O’Brien — who helped develop Tom Brady and Deshaun Watson in the NFL, and made Matt McGloin an NFL quarterback as the coach at Penn State – then pitches his best friend Doug Marrone (see: another fired NFL coach, who had the Jaguars a game from the Super Bowl during the 2017 season) to Saban, and Saban proceeds to convince Marrone that Tuscaloosa, not coaching offensive line in the NFL, is the place to be.

This, ladies and gentlemen, is what makes Saban better than every other coach: He’s comfortable with the uncomfortable.

Lane Kiffin once told me the thing that stuck with him more than any from his time with Saban was Saban’s need to have an answer for any situation.

On the field, off the field, recruiting. There always had to be a contingency for the plan in place. If this happens, then this happens – to the third and fourth levels.

“We’d be studying weather charts because if they weather changes, or the wind is blowing a certain way, it’s going to change our decision to do X, Y, and Z,” Kiffin said. “Little things are big things with him.”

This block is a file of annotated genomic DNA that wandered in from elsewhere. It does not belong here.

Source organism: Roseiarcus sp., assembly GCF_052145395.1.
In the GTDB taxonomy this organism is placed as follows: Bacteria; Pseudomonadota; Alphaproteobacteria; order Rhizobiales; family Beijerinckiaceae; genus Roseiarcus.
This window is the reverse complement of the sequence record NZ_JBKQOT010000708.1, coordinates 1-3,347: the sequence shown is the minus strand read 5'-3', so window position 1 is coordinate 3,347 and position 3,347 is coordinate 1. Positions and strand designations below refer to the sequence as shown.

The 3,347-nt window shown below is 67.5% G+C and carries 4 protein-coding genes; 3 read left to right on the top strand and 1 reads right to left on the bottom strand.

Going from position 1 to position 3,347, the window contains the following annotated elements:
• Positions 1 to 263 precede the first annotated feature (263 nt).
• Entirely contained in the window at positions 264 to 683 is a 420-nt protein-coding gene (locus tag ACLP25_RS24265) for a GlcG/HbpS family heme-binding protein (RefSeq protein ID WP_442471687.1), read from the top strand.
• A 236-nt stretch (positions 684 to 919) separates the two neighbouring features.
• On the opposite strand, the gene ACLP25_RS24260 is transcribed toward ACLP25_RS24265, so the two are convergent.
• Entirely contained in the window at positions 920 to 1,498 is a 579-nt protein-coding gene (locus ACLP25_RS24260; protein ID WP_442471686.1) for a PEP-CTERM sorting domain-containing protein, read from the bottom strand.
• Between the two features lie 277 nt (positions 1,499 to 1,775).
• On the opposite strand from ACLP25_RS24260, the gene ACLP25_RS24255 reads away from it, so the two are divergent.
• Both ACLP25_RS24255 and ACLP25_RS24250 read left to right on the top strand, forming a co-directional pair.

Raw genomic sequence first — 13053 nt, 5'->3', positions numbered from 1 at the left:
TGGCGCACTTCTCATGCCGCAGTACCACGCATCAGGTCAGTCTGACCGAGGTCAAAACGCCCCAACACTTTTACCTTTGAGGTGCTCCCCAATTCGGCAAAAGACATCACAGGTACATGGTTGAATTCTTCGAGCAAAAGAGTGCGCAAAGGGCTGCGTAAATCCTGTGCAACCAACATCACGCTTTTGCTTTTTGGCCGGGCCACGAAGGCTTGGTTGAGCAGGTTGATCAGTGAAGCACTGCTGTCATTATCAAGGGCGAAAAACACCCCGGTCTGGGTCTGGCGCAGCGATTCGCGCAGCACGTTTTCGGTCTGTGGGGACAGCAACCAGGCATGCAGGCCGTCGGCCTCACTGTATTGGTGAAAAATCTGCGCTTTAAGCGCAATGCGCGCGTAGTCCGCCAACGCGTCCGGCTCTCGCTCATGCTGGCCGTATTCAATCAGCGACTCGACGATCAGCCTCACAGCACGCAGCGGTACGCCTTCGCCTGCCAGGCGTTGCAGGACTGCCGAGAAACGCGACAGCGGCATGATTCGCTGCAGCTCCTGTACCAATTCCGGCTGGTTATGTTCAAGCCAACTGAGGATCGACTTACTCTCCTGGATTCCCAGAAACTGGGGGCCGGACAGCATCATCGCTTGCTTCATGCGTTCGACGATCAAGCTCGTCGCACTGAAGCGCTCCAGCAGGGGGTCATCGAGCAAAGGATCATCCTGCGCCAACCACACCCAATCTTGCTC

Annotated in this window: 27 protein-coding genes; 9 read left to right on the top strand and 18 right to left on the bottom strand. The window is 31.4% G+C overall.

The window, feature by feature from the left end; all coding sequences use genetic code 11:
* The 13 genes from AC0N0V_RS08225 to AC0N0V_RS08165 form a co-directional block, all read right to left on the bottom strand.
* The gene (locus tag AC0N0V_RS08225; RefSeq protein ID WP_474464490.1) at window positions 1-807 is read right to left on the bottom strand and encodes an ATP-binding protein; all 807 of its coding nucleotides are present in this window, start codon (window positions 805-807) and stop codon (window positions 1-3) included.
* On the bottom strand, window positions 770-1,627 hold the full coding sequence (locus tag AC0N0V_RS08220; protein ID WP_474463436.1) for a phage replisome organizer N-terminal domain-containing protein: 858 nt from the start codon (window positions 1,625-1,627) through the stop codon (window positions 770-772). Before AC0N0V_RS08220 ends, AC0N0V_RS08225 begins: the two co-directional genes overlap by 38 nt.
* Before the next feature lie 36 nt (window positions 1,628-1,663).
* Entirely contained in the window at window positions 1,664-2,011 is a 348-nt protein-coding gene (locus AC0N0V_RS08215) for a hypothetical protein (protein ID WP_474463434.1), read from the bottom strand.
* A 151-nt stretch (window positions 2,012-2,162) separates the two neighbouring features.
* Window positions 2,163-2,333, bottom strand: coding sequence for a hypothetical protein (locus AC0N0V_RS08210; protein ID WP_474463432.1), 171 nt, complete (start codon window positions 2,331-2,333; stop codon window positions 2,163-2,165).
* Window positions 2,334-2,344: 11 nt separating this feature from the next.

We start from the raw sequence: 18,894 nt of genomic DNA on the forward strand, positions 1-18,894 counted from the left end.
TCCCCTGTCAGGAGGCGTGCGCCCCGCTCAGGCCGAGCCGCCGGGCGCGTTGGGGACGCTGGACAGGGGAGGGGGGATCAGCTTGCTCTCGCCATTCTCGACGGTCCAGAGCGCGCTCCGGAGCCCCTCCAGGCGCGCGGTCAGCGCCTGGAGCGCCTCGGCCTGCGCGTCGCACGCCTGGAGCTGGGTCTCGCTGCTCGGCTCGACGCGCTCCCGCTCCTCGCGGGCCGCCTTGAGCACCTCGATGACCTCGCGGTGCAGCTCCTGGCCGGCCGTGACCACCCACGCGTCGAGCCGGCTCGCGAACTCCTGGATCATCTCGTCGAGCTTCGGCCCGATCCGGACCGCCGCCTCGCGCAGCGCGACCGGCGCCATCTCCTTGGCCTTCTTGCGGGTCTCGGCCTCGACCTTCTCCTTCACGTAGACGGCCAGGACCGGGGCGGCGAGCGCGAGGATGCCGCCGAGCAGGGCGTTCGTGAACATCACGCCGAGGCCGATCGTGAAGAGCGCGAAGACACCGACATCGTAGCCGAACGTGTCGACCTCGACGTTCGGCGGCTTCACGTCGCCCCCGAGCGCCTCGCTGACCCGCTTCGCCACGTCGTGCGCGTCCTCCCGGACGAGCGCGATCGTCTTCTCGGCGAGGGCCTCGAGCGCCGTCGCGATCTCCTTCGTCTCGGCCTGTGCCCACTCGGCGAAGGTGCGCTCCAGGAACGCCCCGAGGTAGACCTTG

So when spring practice began earlier this month, it’s no wonder Saban spent a good portion of a zoom session talking about personal responsibility with his young players – the group that will be a major factor in rebuilding a championship-ready program.

Understand this: Saban says nothing without intent. When he speaks to the media, he’s speaking to his players and reinforcing what he has said privately.

“It’s important that people be responsible for their own self-determination, especially young players who are trying to learn,” Saban said. “They can take things from the meeting, to the walk-through, to the field so they can progress and improve. Self-assessment for those kind of guys is really important to having respect for the critical eye.”

Translation: You determine if you play, if the team wins games, by the way you work and deal with critical coaching.

We’re less than 2 weeks into spring practice for the defending national champions, and they’re already uncomfortable.